Alive in the Mind
Santayana's world is a reasonable place.
Apr 6, 2009, Vol. 14, No. 28 • By JAMES SEATON
The Letters of George Santayana
George Santayana (1863-1952) was not only one of the great American philosophers, he was also an important presence in American intellectual life throughout the first half of the 20th century. Today those who know more about Santayana than one or two quotations usually associate him with The Life of Reason (1905-6), a five-volume exposition of human culture in the light of a conception of reason not as natural law but as "interest in harmony." Bringing society, religion, art, and science--all of culture--before what he called "the court of reason," The Life of Reason stands as a summation marking its author as one of the most significant thinkers of his time. But for Santayana himself it was only a beginning.
He went on to originate the concept of "the genteel tradition" and analyzed it in The Genteel Tradition in American Philosophy (1911) with a precision that eluded most later commentators who picked up the phrase only to use it as a blunt instrument against what Mencken called the "booboisie." Santayana expanded his analysis beyond philosophy in Character and Opinion in the United States (1920), a study of American culture worthy of comparison to Democracy in America. In the 1930s he wrote a bestselling novel, The Last Puritan (1936), while working on Realms of Being (1927-40), the four-
In the forties he again hit the bestseller lists with his autobiography
Santayana began Scepticism and Animal Faith, his book-length introduction to Realms of Being, with the proud declaration that he stood "in philosophy exactly where I stand in daily life," in pointed contrast to the philosophical idealists who, anticipating the postmodernists, rejected material reality in their books but acknowledged it in their lives. Yet Santayana, an adamant materialist or naturalist, argued that human beings could find their highest and most satisfying fulfillment in "immaterial objects and harmonies" such as "affection, speculation, religion, and all the forms of the beautiful." His seminal lecture on The Genteel Tradition ends with a call to "be content to live in the mind" since "what you can do avails little materially, and in the end nothing."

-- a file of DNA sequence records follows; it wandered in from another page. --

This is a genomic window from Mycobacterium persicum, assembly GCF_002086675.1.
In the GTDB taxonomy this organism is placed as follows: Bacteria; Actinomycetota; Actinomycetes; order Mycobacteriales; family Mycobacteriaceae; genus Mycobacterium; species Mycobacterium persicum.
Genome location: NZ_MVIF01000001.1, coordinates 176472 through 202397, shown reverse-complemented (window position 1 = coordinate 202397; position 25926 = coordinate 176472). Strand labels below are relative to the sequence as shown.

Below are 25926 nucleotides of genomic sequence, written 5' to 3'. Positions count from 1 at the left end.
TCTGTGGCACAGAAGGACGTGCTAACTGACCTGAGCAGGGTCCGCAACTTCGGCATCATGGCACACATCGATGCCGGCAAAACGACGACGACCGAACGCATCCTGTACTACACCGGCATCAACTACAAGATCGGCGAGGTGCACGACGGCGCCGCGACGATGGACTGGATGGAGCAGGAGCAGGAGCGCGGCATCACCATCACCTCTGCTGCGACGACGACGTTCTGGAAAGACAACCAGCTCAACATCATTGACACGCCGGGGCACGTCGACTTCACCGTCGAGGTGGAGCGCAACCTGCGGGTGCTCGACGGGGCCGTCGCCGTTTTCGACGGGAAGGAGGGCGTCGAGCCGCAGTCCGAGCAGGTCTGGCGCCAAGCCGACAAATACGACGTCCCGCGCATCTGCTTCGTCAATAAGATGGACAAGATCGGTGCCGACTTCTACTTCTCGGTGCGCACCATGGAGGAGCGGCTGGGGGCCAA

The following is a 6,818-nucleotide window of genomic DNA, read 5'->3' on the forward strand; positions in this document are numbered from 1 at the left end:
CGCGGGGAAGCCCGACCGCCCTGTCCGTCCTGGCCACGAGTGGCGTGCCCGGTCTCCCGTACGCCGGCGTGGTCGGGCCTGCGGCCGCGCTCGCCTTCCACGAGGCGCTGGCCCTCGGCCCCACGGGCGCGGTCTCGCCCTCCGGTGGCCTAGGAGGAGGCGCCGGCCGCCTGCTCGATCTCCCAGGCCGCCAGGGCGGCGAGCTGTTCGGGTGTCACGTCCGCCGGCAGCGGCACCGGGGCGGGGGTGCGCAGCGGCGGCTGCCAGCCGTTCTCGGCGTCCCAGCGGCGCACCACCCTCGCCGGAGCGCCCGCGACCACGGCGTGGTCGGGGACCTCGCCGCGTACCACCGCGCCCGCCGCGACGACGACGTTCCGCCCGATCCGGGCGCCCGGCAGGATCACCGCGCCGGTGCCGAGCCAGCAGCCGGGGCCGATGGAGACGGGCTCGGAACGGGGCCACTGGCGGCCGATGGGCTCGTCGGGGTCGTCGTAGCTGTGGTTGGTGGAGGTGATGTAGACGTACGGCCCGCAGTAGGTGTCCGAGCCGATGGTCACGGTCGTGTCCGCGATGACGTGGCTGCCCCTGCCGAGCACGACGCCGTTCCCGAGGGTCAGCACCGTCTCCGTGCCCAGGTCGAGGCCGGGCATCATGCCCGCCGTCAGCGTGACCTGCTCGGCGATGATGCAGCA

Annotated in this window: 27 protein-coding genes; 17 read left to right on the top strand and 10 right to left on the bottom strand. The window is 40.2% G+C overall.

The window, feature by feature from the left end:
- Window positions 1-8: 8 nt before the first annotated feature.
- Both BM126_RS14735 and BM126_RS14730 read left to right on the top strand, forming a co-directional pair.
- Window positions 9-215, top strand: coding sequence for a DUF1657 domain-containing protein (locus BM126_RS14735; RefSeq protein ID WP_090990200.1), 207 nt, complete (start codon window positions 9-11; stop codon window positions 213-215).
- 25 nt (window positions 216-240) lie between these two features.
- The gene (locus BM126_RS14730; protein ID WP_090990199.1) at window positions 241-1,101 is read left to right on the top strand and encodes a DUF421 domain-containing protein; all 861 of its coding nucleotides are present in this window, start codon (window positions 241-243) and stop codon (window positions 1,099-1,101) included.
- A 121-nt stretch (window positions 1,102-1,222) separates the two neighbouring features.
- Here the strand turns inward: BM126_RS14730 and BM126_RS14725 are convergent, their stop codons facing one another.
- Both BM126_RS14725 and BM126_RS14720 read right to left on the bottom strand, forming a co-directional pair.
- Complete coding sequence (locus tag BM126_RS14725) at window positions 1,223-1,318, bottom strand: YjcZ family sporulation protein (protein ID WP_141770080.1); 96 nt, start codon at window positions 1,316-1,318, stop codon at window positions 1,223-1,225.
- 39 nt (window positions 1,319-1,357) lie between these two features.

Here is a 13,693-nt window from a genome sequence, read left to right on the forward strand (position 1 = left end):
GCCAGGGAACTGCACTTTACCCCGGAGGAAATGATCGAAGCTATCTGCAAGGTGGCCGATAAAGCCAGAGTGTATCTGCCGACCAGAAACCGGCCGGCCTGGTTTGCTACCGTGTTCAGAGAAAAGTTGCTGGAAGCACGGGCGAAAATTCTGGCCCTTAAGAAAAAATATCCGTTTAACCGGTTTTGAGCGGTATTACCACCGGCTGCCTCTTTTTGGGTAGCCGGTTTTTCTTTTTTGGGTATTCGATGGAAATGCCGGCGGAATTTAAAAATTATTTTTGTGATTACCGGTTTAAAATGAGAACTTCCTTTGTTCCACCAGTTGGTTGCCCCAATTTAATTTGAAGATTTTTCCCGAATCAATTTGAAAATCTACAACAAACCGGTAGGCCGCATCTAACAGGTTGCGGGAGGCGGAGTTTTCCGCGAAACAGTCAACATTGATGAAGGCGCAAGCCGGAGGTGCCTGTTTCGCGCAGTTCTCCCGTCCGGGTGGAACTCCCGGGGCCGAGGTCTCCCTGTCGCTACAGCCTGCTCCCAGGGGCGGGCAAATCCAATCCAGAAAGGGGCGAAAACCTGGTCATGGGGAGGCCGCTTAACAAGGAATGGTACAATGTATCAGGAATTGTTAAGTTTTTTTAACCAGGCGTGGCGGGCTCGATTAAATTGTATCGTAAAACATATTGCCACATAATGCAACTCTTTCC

In Character and Opinion in the United States, observing that Americans "usually say that thought is for the sake of action," he replied that "reflection is itself a turn, and the top turn, given to life." The change of heart, or metanoia, Santayana underwent in his thirties left him, he wrote in his autobiography, with an awareness that "to possess things and persons in idea is the only pure good to be got out of them; to possess them physically or legally is a burden and a snare." Santayana's letters leave little doubt that such sentiments were not only his "official" philosophy but also his way of life. What makes the letters so interesting, however, is not only Santayana's intellectual integrity but the range of emotions and attitudes compatible with that integrity.
From the viewpoint of a philosophy that places a higher value on the idea of a person than on the person in the flesh, physical death is a relatively unimportant occurrence, especially if the same philosophy believes that human beings should "be content to live in the mind." In a 1901 letter to a young friend, Lawrence Butler, he employs this philosophy to offer a moving consolation on the death of Butler's father:
This is an irreparable loss for you but not a bitter one. . . . The world is so ordered that we must, in a material sense, lose everything we have and love. . . . The truly unfortunate are those persons . . . who have never known anything worth living for, any noble and natural characters. . . . But those who have known such things and grown like them can never be truly unhappy.